Introducing Dr. Taylor Alison Swift!
Swift became a trending topic on Wednesday as the 32-year-old singer received an honorary doctorate (Doctor of Fine Arts, honoris causa) from New York University as part of the school's 2022 graduating class.
"I'm 90% sure the main reason I'm here is because I have a song called '22,'" Swift joked on stage.
The Grammy winner gave a commencement address at Yankee Stadium and received a warm welcome from the crowd. Although she's not one to give "unsolicited advice," Swift decided to share with students "some life hacks I wish I knew when I was starting out my dreams of a career, and navigating life, love, pressure, choices, shame, hope and friendship."
She continued: "The first of which is … life can be heavy, especially if you try to carry it all at once. Part of growing up and moving into new chapters of your life is about catch and release. What I mean by that is, knowing what things to keep, and what things to release. You can’t carry all things, all grudges, all updates on your ex, all enviable promotions your school bully got at the hedge fund his uncle started," she shared. "Decide what is yours to hold and let the rest go. Oftentimes the good things in your life are lighter anyway, so there’s more room for them. One toxic relationship can outweigh so many wonderful, simple joys. You get to pick what your life has time and room for. Be discerning."
Swift encouraged students to "live alongside cringe" as "cringe is unavoidable over a lifetime."
"For example, I had a phase where, for the entirety of 2012, I dressed like a 1950s housewife. But you know what? I was having fun. Trends and phases are fun. Looking back and laughing is fun," she joked.
"I know it can be really overwhelming figuring out who to be, and when. Who you are now and how to act in order to get where you want to go. I have some good news: It’s totally up to you. I also have some terrifying news: It's totally up to you," Swift continued.
Swift stressed she doesn't like to offer "unsolicited advice" as it's all she received when she started her career at age 15.
"Being the youngest person in every room for over a decade meant that I was constantly being issued warnings from older members of the music industry, the media, interviewers, executives. This advice often presented itself as thinly veiled warnings," she explained, adding, "I became a young adult while being fed the message that if I didn’t make any mistakes, all the children of America would grow up to be perfect angels. However, if I did slip up, the entire earth would fall off its axis and it would be entirely my fault and I would go to pop star jail forever and ever. It was all centered around the idea that mistakes equal failure and ultimately, the loss of any chance at a happy or rewarding life."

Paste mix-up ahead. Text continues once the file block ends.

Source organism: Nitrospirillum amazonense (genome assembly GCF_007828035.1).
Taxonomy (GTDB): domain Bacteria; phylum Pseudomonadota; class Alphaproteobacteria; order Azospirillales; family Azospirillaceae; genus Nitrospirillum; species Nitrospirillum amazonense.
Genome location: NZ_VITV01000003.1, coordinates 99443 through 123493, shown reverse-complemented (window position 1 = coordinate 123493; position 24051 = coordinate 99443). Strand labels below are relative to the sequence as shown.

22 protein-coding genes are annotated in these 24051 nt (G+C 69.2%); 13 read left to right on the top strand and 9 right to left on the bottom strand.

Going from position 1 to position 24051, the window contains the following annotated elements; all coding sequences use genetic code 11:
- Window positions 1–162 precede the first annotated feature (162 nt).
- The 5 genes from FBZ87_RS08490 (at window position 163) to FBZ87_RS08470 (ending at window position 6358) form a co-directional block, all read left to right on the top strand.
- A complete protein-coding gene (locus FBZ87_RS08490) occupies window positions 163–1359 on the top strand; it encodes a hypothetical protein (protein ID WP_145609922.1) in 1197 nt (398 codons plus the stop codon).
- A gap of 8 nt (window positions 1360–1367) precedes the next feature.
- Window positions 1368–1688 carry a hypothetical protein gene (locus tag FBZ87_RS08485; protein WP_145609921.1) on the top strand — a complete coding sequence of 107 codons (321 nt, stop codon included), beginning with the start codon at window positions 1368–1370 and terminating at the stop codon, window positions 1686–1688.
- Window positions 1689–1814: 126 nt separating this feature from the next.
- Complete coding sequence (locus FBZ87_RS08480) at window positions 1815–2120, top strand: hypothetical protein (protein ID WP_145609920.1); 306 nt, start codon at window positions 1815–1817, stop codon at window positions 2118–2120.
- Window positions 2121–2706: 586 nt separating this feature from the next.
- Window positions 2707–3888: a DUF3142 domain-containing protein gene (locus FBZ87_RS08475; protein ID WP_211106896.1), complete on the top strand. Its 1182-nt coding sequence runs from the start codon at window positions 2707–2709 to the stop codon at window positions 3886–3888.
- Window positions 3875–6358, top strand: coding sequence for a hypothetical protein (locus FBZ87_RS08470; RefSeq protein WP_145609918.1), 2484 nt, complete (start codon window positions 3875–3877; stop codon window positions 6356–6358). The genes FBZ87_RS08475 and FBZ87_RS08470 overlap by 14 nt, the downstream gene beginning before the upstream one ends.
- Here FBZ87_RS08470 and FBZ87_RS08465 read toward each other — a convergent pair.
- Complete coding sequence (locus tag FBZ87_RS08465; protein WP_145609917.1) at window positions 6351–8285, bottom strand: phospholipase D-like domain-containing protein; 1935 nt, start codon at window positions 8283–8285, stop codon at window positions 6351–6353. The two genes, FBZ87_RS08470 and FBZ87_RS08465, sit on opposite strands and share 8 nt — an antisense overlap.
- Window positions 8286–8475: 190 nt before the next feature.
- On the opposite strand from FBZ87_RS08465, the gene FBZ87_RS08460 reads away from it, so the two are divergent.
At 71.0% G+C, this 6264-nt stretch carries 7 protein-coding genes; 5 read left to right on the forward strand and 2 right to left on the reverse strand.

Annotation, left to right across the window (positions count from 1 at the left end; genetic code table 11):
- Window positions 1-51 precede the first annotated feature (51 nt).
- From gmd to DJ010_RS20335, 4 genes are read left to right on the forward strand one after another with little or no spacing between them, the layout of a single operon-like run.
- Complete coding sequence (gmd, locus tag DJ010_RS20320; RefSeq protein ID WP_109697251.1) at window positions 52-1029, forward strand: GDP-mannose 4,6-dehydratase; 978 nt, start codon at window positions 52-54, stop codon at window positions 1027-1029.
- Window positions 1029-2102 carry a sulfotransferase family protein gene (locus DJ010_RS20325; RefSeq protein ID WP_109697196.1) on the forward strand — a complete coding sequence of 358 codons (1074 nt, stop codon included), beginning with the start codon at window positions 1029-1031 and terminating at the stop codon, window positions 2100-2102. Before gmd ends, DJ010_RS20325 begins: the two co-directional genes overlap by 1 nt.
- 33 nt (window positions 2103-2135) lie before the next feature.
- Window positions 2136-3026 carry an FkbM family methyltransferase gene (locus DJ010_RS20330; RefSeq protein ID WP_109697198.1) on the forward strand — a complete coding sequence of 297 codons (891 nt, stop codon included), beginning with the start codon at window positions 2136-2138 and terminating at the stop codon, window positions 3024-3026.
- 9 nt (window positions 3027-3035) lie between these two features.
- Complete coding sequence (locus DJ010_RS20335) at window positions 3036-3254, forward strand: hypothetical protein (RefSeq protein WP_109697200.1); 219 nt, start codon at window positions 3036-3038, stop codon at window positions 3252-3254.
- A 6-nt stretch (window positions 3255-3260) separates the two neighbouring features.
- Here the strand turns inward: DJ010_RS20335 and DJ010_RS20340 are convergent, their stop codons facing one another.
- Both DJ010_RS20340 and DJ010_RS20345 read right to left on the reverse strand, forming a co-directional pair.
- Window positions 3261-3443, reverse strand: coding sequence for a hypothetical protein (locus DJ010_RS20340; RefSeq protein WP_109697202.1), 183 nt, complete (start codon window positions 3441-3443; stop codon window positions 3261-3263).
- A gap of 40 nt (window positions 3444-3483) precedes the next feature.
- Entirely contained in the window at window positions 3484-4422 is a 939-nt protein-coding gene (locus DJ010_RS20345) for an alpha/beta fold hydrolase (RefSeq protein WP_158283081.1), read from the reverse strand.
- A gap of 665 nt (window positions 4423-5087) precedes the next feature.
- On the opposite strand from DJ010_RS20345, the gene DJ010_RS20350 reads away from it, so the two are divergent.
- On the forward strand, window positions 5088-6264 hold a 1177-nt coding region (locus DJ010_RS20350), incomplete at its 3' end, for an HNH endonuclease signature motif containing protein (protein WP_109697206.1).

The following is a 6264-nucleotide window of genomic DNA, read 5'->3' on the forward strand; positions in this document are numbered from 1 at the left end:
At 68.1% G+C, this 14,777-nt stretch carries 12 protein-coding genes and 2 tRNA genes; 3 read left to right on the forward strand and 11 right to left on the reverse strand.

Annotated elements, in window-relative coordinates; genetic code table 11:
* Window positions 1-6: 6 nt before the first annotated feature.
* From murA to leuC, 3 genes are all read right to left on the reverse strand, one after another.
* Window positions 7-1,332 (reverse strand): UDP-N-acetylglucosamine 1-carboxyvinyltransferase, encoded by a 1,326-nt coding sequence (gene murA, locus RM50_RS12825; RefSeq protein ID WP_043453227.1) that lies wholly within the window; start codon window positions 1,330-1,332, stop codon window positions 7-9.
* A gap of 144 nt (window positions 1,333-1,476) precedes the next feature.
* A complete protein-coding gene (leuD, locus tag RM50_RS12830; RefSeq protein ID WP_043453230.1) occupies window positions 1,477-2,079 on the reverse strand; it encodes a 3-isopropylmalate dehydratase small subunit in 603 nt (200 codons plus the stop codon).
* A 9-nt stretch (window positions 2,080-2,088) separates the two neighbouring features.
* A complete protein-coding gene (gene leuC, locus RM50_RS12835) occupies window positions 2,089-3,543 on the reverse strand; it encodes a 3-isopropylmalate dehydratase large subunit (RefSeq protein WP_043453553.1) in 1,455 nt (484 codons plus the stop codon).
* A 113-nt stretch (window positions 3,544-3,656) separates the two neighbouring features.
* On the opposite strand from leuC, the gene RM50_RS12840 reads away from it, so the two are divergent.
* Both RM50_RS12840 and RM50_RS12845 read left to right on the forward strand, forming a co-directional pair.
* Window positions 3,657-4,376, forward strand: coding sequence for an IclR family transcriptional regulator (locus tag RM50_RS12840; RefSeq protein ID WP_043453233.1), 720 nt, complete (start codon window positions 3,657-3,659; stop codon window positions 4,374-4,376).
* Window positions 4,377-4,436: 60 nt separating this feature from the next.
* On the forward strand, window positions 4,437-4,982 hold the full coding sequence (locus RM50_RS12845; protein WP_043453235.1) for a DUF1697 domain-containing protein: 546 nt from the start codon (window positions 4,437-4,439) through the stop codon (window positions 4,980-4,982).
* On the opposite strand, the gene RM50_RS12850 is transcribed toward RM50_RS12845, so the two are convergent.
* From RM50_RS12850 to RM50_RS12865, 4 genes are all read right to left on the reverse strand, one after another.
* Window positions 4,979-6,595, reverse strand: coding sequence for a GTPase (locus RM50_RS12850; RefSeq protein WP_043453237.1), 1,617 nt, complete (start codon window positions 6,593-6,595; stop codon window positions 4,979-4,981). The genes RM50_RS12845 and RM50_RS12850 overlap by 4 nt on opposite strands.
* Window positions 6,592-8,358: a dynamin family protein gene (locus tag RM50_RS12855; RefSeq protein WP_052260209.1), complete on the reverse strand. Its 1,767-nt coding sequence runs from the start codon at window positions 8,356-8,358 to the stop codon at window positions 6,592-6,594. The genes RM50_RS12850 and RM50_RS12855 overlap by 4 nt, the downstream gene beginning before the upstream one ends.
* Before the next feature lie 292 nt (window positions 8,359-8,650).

Swift has found that's not the case in that "mistakes led to the best things in my life."
"Having the world treat my love life like a spectator sport in which I lose every single game was not a great way to date in my teens and 20s, but it taught me to protect my private life fiercely," she shared. That's evident in how private Swift keeps her relationship with boyfriend (or maybe fiancé) Joe Alwyn.
"Being publicly humiliated over and over again at a young age was excruciatingly painful but it forced me to devalue the ridiculous notion of minute by minute, ever-fluctuating social relevance and likability. Getting canceled on the internet and nearly losing my career gave me an excellent knowledge of all the types of wine," she quipped, likely alluding to her 2016 drama with Kim Kardashian and Kanye West.
Swift said that despite sounding "like a consummate optimist," she's not: "I lose perspective all the time. Sometimes everything just feels completely pointless."
"And so this may be hard for you to hear: In your life, you will inevitably misspeak, trust the wrong people, under-react, overreact, hurt the people who didn’t deserve it, overthink, not think at all, self-sabotage, create a reality where only your experience exists, ruin perfectly good moments for yourself and others, deny any wrongdoing, not take the steps to make it right, feel very guilty, let the guilt eat at you, hit rock bottom, finally address the pain you caused, try to do better next time, rinse, repeat," she continued. "And I'm not gonna lie, these mistakes will cause you to lose things."
Swift concluded, "I leave you with this: We are led by our gut instincts, our intuition, our desires and fears, our scars and our dreams. And you will screw it up sometimes. So will I. And when I do, you will most likely read about on the internet. Anyway, hard things will happen to us. We will recover. We will learn from it. We will grow more resilient because of it. As long as we are fortunate enough to be breathing, we will breathe in, breathe through, breathe deep, breathe out. And I'm a doctor now, so I know how breathing works."
Watch Swift's commencement address below, starting around the 2:51:00: